“What can I do?” was her next question.  What a wonderful person, to ask “what can I do?”  You can set an example of not telling other’s stories.  Be a safe place, listen and be trustworthy.  It’s not enough to say your trustworthy, BE trustworthy.  Have you ever heard that saying that if someone has to tell you they are something, they probably aren’t?  We set the examples; we screw up, but we have to try hard to set the example.  I have had many people tell me their stories, after I have shared mine, or said I was writing this blog.  They feel that if I can trust them, they can trust me back.  I don’t forget their stories and only share them generically.

We we all need to tell our stories when we are ready, and for some people that may be never, but be ready……the person they choose to share it with, could be you.  It’s an honor to be that person.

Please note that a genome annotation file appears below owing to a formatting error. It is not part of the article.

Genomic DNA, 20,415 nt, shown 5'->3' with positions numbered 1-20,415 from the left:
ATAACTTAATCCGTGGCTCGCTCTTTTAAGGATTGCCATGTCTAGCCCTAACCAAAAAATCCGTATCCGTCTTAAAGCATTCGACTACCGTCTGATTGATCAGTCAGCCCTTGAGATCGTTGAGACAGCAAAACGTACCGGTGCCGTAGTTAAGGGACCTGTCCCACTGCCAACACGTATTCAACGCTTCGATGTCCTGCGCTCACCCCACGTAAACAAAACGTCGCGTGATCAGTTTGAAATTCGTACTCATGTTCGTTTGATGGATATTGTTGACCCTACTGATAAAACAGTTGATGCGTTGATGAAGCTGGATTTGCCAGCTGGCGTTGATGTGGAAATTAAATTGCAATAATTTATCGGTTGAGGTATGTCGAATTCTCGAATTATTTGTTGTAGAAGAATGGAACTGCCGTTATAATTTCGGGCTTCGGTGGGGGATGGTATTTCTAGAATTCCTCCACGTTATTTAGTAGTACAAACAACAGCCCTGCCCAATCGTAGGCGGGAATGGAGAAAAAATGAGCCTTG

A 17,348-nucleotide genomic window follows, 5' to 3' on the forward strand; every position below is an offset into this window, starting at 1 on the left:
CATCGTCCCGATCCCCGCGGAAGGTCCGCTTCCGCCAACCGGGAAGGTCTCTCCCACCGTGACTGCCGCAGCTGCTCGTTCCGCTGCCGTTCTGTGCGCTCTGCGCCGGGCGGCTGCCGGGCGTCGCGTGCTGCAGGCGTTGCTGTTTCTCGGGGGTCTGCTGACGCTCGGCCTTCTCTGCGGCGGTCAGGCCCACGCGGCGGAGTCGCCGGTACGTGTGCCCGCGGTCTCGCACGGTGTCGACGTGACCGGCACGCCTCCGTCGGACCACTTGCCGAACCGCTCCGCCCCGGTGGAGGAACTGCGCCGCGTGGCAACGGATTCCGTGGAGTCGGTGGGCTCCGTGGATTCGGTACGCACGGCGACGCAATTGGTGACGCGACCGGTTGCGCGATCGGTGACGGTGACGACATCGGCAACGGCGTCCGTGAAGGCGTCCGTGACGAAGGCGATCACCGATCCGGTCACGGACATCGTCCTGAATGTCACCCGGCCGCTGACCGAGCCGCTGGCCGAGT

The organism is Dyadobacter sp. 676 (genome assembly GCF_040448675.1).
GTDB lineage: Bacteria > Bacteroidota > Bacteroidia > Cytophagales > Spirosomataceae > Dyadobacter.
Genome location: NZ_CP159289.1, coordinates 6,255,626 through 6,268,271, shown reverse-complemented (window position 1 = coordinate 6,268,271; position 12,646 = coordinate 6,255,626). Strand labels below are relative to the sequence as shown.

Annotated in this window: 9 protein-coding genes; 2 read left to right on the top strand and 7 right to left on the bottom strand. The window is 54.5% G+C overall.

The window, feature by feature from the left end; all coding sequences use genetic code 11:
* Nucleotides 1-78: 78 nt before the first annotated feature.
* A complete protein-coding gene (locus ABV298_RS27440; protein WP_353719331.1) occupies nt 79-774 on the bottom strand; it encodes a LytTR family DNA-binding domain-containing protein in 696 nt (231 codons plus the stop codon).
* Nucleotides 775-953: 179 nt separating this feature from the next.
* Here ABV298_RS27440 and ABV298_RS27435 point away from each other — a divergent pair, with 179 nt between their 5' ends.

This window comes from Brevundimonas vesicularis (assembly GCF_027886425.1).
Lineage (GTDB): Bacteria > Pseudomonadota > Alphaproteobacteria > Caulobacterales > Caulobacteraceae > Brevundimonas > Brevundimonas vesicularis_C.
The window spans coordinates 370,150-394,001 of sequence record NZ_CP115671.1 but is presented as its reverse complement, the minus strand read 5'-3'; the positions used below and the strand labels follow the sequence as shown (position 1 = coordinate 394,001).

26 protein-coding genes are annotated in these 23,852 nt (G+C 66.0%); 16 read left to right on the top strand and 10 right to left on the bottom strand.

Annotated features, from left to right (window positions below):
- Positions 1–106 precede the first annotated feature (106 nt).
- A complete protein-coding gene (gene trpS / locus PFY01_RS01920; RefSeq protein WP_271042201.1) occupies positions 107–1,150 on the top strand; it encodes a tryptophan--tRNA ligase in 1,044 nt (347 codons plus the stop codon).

Peace..

Reflecting Takes Time (CANDISC)

I completed this bike ride of mine, the CANDISC (cycling across North Dakota in Sakakawea country).  There were many gratifying parts of the adventure; one of them was doing my live feeds, before and after, one feel had over 650 views!  I felt fueled by the interest and the support of many of the viewers, who took the time to comment.

I came home to a normal life, mail that needed to be sorted, a fridge that needed to be cleaned and errands that needed to be run.  I came home to normal.